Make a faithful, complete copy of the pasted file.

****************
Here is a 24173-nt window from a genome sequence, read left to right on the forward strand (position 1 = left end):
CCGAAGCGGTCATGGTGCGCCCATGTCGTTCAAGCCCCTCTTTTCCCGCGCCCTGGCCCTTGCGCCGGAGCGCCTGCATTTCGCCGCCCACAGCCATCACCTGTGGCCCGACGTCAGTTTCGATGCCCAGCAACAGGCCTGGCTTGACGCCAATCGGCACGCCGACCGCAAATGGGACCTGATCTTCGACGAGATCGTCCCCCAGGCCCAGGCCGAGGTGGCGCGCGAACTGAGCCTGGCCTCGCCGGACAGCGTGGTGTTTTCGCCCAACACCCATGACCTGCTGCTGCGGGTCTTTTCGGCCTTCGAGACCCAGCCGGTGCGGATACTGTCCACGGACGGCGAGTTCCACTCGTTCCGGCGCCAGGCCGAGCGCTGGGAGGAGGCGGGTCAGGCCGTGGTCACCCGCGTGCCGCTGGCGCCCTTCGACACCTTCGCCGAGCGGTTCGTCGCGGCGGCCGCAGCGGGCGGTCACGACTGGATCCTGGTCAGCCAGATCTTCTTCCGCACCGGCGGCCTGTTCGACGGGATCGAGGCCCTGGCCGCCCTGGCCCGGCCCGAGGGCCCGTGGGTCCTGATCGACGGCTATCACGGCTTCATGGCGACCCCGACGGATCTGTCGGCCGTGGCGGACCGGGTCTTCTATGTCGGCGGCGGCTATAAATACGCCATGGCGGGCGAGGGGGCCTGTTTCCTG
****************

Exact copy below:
Here is a 24173-nt window from a genome sequence, read left to right on the forward strand (position 1 = left end):
CCGAAGCGGTCATGGTGCGCCCATGTCGTTCAAGCCCCTCTTTTCCCGCGCCCTGGCCCTTGCGCCGGAGCGCCTGCATTTCGCCGCCCACAGCCATCACCTGTGGCCCGACGTCAGTTTCGATGCCCAGCAACAGGCCTGGCTTGACGCCAATCGGCACGCCGACCGCAAATGGGACCTGATCTTCGACGAGATCGTCCCCCAGGCCCAGGCCGAGGTGGCGCGCGAACTGAGCCTGGCCTCGCCGGACAGCGTGGTGTTTTCGCCCAACACCCATGACCTGCTGCTGCGGGTCTTTTCGGCCTTCGAGACCCAGCCGGTGCGGATACTGTCCACGGACGGCGAGTTCCACTCGTTCCGGCGCCAGGCCGAGCGCTGGGAGGAGGCGGGTCAGGCCGTGGTCACCCGCGTGCCGCTGGCGCCCTTCGACACCTTCGCCGAGCGGTTCGTCGCGGCGGCCGCAGCGGGCGGTCACGACTGGATCCTGGTCAGCCAGATCTTCTTCCGCACCGGCGGCCTGTTCGACGGGATCGAGGCCCTGGCCGCCCTGGCCCGGCCCGAGGGCCCGTGGGTCCTGATCGACGGCTATCACGGCTTCATGGCGACCCCGACGGATCTGTCGGCCGTGGCGGACCGGGTCTTCTATGTCGGCGGCGGCTATAAATACGCCATGGCGGGCGAGGGGGCCTGTTTCCTG